The benefits of juicing (and blending)make getting all the veggies and fruits our bodies need a bit easier. Photo by Vinh Dao.
With the everyone and their mother constantly finding a new way to get healthy, or hopping on to the next fad diet, there is always a rock-solid health option in juicing. Or is this truly the case? Is juicing your favourite fruit and veggies everyday really that great for you? Or is it just another Atkins diet that will be laughed at in the future?
Eating a lot of fruits and vegetables can drastically help in the reduction of cancers and other life-threatening bodily issues. A healthy, well-rounded diet also assists in keeping extra weight and fat off of the body, and heightened energy levels.
It can be frighteningly tough getting the recommended levels of fruits and vegetables worked into your daily regimen. Five servings of each a day is the recommended amount from the NHS. We all know that unless you’re basically eating a giant salad with fruit for dessert at every meal of the day, you’re probably not meeting the requirement.
That’s where juicing can come in to help supplement all of the vitamins, nutrients, antioxidants and phytonutrients that our veggie friends love to provide our bodies.
Although juicing makes it convenient, the fiber that is lost from just taking the juice from your favourite fruits and veggies leaves out some of the good stuff that helps our body regulate. Either way, juicing is a fantastic addition to a healthy diet.
Nutritionists largely agree that juicing can offer a low-fat, nutrient-rich jolt of energy when added to already healthy, balanced diets—but as far as the cleanse-for-weight-loss meal replacement trend? Skip it. Juice digests quickly, and can cause the type of extreme hunger that leads to overeating and binging.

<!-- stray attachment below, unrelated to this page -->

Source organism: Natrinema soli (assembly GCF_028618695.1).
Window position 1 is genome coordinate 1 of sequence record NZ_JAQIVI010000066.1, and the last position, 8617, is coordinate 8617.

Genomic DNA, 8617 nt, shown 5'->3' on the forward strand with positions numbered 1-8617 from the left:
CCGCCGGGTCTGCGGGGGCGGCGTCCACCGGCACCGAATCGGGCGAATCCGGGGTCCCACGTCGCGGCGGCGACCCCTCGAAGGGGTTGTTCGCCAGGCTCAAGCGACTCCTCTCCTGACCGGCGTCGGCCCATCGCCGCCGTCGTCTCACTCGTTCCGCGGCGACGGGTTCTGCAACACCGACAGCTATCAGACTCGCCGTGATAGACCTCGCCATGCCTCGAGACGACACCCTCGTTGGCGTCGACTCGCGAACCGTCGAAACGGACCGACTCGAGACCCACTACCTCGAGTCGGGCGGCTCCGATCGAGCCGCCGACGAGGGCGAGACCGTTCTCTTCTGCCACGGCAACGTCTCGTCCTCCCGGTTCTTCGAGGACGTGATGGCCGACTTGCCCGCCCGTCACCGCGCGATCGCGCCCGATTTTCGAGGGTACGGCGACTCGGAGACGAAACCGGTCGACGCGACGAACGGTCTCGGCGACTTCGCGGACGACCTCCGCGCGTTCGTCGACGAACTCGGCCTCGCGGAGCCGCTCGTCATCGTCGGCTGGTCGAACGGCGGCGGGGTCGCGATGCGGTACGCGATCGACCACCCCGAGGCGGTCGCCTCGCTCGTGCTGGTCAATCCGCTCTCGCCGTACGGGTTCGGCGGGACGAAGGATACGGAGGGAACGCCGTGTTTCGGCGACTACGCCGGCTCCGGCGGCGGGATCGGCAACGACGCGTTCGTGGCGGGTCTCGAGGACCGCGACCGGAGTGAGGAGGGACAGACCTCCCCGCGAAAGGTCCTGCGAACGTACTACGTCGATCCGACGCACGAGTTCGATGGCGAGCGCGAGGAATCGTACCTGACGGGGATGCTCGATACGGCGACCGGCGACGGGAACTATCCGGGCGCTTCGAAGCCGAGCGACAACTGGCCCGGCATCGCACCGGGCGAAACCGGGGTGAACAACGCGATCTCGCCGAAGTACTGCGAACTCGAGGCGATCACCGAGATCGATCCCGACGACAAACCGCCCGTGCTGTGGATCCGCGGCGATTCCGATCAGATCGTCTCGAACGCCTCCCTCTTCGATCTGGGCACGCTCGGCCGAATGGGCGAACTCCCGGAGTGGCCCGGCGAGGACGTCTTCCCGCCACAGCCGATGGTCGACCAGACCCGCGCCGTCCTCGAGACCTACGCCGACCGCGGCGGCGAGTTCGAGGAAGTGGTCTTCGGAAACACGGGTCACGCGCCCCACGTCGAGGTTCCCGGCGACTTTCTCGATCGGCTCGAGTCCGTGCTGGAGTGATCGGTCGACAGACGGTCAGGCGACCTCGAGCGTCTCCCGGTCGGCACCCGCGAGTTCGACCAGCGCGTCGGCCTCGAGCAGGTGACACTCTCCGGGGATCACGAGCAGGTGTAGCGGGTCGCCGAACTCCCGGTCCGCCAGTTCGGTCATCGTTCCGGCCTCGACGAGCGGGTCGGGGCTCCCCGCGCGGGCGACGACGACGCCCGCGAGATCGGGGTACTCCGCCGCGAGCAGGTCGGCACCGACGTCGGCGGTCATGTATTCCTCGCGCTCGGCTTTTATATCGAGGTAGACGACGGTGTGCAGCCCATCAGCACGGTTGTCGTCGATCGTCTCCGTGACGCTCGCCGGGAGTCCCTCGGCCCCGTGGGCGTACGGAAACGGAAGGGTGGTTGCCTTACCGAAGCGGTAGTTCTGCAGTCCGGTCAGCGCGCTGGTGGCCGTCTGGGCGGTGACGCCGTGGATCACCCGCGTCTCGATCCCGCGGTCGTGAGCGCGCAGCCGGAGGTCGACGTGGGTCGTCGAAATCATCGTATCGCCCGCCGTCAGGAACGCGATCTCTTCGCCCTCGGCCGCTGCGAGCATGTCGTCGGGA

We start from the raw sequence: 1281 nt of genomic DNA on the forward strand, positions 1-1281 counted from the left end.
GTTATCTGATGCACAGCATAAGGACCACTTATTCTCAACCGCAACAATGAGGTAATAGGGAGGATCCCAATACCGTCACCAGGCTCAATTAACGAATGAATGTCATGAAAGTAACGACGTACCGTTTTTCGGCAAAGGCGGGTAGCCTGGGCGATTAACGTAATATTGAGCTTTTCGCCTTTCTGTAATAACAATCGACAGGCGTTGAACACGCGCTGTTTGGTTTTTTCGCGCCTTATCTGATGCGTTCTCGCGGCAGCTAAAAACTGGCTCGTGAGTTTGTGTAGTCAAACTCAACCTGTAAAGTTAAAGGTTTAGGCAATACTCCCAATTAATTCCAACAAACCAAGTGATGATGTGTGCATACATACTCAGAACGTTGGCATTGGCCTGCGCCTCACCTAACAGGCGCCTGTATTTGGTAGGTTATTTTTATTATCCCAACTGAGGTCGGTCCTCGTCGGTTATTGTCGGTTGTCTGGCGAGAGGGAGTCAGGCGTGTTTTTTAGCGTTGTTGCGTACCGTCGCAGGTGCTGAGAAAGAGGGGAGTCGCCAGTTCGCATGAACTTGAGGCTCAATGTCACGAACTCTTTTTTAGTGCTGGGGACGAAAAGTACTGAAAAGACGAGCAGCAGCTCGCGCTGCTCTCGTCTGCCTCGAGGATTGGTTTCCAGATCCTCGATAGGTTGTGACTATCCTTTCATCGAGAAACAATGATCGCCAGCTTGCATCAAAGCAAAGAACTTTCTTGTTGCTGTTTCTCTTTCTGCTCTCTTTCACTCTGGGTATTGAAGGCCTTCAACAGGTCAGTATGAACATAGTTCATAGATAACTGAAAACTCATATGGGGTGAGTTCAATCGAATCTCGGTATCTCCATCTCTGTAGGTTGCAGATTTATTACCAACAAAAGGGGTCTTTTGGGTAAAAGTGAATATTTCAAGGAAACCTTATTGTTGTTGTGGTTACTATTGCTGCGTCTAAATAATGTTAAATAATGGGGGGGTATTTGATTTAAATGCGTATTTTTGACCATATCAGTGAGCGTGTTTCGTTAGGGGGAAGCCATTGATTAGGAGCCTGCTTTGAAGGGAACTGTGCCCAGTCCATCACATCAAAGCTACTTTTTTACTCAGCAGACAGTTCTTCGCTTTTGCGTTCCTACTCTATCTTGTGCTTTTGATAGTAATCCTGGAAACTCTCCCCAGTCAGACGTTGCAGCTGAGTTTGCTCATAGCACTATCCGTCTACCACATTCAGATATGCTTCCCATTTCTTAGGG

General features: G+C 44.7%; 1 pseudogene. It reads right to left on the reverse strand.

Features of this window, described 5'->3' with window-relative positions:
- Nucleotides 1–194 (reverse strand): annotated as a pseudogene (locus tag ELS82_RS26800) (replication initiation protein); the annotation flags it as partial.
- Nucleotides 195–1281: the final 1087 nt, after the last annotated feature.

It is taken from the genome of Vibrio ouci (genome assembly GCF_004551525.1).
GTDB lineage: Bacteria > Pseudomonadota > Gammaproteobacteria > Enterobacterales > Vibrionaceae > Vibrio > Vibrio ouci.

Picking the right ingredients is of utmost importance. Certain vitamins are more easily absorbed as juice, like vitamin C and Bs, while others, like vitamin A, E, K are best taken through the full digestion process, says Cohn. And some vegetables, such as tomatoes, actually provide more nutritional value when cooked,
Keeping all this in mind, these best bets that will maximize nutrition: leafy greens (spinach, collard greens, swiss chard, kale, mustard greens), kiwi, papaya, grapefruit, red bell peppers, broccoli, strawberries, oranges, asparagus and garlic.
Cherie Calbom, MS, CN, author of The Juice Lady’s Big Book of Juices & Green Smoothies also favors parsley, blood-pressure-lowering beets (combine with carrot or apple to enhance taste), inflammation-fighter ginger root, potassium-packed cucumbers, and antibacterial lemons.
Find the perfect mix. Warning: Vegetable juice might not knock your socks off at first, so you’ve got to experiment. Plot how you’ll keep a variety of produce stocked, then have fun with it.
Start with two cups of greens, which can taste bitter, balanced by one piece of fruit. Then, play around with the ratio, adding cayenne pepper or cinnamon for extra seasoning if desired.
You have to consume fresh juices essentially the day that you create it. A lot of scary stuff can get your body into a bad situation if you’re pre-batching your favourite kale and carrot juice blend a week in advance.
If you’re looking to pack on some extra calories in the morning or as a snack in the middle of the day, maybe hit the sweet spot between a regular meal and juicing and start blending your favourite foods into tasty shakes.
A nice, clean protein powder with some coffee, banana, peanut butter and a cup of ice will get you started in the morning. Or go the extra kilometre and start with a ginger, kale, garlic, and orange juice shake.
Whether you’re juicing or blending, make sure that you are using these as additions to a healthy diet, and not letting them replace a well-balanced dinner.